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The cuisine is a mixture of Sushi and Italian and for starters we share Wasabi Prawns. The king prawns are of a decent size and firmness and the wasabi tantalises and tickles rather than punches or kicks. Hidden under the sauce, a nice touch in our opinion (maybe not to everyone’s liking), is that the prawns retain their tails, providing the dish with an extra crunch. We also share a bowl of edamame and, eschewing Japanese and Italian for Mexican, three thumb-sized taco shells which are more amuse-bouche than starter dish. Nonetheless, the devil is in the detail and the shell is impressively light and crispy, the Wagyu meat tender but juicy with a hint of soy, and the thumbnail of chipotle mayonnaise spot on.

We share two mains: Black Truffle Ravioli and Tenderloin. We’re slap, bang in the middle of truffle season so this is, not surprisingly, perfect timing and a must-order. It’s a delicate and dainty dish but simultaneously bursting with charisma and joie de vivre. The truffle originates from Tuscany and is sliced into wafer-thin layers, its black mixing with its sage leaves’ green. The ravioli is paper thin and swims in a yellow buttery sauce which is sublime.

A fluffy, semi-circular mound of fried vegetable rice is the perfect side to soak up the extravagant but strangely comforting flavours.

The tenderloin comes as two cuts of beef, one stacked on top of the other, It’s not dissimilar to a double burger in format but is certainly a distance away in quality. The medium rare steaks are tender and covered in crispy, crunchy vegetable striations, maybe sweet potato. There are small splashes of sauce on the plate, thick, cooked from the tenderloin’s blood, maybe with a hint of soy. All of this provides the dish with easy succulence and a satisfying denouement.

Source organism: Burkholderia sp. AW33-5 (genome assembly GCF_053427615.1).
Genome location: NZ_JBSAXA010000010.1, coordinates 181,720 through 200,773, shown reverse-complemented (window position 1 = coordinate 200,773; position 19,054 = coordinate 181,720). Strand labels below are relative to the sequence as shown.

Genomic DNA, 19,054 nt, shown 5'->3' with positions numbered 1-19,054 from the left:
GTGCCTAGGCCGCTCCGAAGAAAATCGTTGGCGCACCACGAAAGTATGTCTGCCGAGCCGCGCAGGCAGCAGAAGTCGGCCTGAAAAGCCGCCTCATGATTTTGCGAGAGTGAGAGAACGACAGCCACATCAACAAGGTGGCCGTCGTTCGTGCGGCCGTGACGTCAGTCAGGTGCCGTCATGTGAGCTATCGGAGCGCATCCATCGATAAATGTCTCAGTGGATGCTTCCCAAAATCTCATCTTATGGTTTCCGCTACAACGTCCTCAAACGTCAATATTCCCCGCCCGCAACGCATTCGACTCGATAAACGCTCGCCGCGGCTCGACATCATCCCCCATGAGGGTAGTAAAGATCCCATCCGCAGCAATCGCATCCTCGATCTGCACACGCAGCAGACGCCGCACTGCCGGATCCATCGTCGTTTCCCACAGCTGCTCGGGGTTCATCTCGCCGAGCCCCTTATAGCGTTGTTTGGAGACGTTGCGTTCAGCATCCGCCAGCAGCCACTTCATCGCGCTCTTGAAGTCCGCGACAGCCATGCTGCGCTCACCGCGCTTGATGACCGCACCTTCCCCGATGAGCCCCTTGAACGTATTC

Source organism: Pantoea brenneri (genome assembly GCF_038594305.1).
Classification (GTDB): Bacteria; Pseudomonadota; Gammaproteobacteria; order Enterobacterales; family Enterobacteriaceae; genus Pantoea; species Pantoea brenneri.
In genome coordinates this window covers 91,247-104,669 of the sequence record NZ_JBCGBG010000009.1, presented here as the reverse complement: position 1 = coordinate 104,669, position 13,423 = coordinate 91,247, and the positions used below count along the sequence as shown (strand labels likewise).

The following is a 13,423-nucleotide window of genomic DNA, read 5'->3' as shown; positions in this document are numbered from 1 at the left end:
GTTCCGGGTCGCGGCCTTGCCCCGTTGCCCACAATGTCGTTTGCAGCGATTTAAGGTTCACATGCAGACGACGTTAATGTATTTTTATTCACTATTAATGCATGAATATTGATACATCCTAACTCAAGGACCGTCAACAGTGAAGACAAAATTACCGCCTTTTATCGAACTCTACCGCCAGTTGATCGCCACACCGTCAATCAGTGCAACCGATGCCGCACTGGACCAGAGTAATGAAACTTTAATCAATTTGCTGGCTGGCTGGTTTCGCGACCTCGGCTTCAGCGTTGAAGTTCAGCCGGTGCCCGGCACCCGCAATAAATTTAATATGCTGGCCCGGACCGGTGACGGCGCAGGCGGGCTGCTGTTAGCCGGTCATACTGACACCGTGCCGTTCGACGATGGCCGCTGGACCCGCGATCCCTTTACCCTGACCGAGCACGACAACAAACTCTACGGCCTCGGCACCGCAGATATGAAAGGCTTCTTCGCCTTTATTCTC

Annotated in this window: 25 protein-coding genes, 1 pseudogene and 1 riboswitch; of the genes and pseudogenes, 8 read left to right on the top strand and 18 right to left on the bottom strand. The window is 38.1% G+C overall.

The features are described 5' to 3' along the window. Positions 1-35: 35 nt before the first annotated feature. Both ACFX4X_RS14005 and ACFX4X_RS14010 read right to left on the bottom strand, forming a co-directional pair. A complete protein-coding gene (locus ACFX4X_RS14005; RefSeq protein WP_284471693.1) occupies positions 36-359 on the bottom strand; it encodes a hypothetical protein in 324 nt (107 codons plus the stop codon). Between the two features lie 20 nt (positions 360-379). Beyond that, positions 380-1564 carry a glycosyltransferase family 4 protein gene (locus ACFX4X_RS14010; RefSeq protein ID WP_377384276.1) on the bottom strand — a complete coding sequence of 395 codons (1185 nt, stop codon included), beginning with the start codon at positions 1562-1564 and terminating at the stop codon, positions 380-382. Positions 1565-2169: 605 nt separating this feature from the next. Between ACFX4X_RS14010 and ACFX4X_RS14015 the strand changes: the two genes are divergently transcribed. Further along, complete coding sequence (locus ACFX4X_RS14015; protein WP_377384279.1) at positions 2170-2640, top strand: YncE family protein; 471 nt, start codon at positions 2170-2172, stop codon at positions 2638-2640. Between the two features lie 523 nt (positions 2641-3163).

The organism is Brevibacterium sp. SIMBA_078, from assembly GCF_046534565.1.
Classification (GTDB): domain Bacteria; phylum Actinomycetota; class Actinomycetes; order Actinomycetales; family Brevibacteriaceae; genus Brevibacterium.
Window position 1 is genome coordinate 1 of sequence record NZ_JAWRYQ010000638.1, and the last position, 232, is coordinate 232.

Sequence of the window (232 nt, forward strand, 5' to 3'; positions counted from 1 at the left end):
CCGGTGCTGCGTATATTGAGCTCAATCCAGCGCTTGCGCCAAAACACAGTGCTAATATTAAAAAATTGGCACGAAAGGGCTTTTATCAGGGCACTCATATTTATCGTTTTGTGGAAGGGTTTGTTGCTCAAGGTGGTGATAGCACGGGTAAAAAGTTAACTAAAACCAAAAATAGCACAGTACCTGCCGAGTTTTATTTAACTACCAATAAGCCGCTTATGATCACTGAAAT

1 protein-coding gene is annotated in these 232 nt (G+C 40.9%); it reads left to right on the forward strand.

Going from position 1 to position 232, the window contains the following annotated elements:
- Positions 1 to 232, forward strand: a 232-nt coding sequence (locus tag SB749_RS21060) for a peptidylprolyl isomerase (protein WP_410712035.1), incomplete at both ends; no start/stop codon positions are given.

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With a younger, clubbier crowd who, one assumes, will decamp upstairs after dinner, it’s only around 9 or 9.30pm when the restaurant properly starts to fill out, and around the same time, a live singer replaces the playlist. She continues with the same Bondian kind of sexy, sultry blues as our trio of desserts arrives.

The Madagascar Vanilla Ice Cream “A La Minute” is a fancy name for vanilla ice cream with chocolate sauce but it does look like a snowy mountain range, rock faces and all, as seen from a distant (presumably private) aeroplane window so maybe is deserving of its rather fancy name. Not surprisingly, it’s so easy to eat, that it’s almost dangerous. The Mochi Selection consists of separate coconut, raspberry and mango ice cream wrapped in a layer of mochi.

Each is cut in half for easy sharing although neither of us is particularly keen to do this. The Ferrero Rocher is more or less as it sounds; it’s practically a tennis ball-sized dessert recreation of the classic chocolate but with its outer layer painted in alluring, sparkling, gold. Inside is a (possibly addictive?) hazelnut ice cream and it all sits on a bed of chocolate biscuit and split hazelnuts. The Ferrero Rocher is irresistible and perhaps the most appropriate dessert, given the luxury of the location and the overall essence of the evening. Blingcredible!

Contact Details

Website: twigaworld.com
Address: 165 Sloane St, London SW1X 9QB